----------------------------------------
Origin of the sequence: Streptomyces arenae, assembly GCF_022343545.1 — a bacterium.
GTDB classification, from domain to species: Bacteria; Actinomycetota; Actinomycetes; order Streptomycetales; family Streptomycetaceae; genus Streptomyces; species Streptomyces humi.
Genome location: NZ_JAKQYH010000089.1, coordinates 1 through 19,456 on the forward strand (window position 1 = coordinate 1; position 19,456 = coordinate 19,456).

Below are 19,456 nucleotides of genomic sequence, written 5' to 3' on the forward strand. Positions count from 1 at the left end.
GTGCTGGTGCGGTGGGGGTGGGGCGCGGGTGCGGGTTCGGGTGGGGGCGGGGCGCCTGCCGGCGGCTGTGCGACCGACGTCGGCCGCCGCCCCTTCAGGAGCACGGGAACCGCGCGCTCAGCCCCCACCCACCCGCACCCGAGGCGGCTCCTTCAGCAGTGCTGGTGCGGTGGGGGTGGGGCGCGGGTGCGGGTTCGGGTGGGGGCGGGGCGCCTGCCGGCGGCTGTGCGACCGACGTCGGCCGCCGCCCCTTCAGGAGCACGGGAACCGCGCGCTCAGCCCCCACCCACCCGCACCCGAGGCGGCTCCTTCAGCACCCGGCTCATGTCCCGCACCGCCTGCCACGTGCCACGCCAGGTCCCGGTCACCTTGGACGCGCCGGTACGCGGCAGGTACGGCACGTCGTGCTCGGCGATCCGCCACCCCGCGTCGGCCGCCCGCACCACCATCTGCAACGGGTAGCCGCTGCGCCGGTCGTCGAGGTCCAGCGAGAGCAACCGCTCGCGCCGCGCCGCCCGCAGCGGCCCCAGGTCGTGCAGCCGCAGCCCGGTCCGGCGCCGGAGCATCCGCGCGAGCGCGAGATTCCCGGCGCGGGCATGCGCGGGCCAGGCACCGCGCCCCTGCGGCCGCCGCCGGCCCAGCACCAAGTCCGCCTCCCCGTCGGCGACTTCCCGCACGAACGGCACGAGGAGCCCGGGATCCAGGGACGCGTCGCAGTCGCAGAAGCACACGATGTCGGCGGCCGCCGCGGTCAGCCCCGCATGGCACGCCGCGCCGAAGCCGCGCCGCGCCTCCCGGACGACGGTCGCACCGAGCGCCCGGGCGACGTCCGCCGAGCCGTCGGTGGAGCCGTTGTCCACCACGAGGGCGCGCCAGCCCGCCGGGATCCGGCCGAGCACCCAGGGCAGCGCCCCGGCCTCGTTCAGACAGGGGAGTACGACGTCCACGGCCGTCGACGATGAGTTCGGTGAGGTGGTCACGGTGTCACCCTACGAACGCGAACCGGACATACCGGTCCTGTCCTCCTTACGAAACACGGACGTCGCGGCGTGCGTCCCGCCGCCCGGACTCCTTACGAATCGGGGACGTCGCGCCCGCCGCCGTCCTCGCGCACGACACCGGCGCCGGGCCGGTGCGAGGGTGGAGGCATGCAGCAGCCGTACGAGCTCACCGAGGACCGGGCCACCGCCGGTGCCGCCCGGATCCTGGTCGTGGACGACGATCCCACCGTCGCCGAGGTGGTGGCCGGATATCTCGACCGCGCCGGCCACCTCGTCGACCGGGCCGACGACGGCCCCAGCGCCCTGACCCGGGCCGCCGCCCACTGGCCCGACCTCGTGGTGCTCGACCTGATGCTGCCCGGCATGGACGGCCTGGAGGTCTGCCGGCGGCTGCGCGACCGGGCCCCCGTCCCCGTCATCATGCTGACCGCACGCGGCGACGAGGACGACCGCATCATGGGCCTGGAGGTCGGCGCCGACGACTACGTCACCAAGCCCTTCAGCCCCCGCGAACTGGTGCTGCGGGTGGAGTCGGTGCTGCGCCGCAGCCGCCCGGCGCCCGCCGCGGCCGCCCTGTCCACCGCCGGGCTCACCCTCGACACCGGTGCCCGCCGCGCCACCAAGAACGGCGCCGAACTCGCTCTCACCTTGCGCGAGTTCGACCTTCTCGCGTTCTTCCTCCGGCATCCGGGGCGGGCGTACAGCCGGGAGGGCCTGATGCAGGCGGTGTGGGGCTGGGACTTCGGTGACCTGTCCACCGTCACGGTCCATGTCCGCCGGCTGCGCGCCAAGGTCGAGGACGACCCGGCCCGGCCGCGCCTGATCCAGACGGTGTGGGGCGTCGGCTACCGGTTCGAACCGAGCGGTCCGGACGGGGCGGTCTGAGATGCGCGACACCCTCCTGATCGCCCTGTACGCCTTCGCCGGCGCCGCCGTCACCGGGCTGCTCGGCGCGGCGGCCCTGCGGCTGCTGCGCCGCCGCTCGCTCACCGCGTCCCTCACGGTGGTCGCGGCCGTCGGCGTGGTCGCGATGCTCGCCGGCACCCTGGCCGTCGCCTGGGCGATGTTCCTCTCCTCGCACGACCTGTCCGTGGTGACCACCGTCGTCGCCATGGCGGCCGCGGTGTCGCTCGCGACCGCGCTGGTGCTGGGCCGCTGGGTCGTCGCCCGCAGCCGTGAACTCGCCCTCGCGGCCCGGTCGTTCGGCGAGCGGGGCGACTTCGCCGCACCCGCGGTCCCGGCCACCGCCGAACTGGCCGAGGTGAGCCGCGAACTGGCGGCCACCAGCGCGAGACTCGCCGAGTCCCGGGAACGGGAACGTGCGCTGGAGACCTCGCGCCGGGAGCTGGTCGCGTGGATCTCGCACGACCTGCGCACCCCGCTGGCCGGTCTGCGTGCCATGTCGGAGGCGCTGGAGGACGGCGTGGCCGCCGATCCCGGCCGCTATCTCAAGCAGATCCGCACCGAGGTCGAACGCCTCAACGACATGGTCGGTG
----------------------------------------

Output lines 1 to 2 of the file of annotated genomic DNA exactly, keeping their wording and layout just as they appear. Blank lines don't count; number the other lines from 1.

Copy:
Origin of the sequence: Streptomyces arenae, assembly GCF_022343545.1 — a bacterium.
GTDB classification, from domain to species: Bacteria; Actinomycetota; Actinomycetes; order Streptomycetales; family Streptomycetaceae; genus Streptomyces; species Streptomyces humi.